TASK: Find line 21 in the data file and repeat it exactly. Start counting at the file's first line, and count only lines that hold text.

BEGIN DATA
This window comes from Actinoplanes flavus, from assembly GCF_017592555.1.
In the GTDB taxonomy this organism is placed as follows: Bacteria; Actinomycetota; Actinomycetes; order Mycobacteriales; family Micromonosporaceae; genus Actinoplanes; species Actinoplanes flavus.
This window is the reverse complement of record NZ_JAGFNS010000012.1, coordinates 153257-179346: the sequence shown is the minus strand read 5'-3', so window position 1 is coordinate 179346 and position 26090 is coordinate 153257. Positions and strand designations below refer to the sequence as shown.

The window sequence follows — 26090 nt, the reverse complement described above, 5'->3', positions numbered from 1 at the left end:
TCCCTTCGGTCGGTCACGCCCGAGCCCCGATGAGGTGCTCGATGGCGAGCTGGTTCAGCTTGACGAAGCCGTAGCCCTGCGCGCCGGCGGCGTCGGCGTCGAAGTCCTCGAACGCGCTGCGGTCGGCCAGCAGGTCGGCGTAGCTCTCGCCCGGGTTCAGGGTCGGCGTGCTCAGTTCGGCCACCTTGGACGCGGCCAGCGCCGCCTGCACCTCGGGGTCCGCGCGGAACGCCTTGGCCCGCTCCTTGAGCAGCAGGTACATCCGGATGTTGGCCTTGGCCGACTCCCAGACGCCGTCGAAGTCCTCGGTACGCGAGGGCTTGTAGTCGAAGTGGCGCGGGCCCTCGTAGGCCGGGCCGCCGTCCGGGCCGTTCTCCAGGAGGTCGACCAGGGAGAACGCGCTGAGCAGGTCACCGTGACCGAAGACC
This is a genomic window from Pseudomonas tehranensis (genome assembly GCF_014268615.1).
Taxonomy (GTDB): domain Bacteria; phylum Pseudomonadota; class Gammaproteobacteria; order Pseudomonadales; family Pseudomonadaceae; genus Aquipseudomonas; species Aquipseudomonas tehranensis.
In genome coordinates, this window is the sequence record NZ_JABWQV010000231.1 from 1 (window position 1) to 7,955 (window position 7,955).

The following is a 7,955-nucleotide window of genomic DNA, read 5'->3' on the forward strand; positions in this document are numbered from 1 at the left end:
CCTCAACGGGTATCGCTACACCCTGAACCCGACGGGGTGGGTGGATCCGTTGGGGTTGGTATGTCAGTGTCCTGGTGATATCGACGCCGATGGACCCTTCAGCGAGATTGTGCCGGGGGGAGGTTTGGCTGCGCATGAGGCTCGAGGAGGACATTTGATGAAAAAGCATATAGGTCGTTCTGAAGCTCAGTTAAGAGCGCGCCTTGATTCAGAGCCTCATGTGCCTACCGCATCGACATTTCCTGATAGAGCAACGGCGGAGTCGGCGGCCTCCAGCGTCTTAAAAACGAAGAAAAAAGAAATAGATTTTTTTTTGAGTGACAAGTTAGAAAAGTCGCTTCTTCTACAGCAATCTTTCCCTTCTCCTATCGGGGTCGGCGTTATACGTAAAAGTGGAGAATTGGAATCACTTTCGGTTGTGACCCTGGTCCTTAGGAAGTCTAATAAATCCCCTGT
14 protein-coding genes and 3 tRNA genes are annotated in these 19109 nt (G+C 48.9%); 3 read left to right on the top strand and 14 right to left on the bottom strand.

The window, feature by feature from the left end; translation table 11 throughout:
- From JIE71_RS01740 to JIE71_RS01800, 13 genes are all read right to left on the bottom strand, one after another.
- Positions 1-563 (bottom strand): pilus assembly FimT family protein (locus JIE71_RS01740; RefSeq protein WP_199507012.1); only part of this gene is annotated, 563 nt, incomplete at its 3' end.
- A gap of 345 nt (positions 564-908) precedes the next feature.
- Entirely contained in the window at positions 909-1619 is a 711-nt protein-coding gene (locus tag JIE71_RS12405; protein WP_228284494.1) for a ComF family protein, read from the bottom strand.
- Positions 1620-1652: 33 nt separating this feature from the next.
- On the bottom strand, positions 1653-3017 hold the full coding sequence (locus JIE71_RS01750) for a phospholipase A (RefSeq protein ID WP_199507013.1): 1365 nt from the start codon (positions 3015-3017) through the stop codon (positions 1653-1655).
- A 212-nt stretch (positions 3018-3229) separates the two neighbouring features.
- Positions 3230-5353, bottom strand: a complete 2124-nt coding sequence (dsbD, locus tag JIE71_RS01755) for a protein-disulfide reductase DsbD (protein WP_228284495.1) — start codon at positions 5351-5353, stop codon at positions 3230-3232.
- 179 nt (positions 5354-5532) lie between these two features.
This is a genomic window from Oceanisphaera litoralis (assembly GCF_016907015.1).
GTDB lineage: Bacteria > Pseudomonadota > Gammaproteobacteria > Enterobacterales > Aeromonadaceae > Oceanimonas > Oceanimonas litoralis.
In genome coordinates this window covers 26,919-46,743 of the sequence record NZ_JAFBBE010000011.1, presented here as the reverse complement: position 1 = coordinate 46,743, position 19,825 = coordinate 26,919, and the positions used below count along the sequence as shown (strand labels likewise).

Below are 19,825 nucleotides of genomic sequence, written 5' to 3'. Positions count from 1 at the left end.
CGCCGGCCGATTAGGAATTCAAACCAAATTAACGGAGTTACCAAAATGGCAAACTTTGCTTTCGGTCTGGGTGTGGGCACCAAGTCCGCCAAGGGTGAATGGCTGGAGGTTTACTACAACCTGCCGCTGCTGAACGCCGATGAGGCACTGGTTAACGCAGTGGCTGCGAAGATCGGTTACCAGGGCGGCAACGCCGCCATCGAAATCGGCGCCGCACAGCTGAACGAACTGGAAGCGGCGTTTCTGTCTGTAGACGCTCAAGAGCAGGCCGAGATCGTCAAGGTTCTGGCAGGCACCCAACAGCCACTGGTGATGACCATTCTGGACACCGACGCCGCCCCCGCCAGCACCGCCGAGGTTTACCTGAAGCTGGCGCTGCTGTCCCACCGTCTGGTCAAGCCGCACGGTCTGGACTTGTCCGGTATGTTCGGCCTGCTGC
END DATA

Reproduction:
- 179 nt (positions 5354-5532) lie between these two features.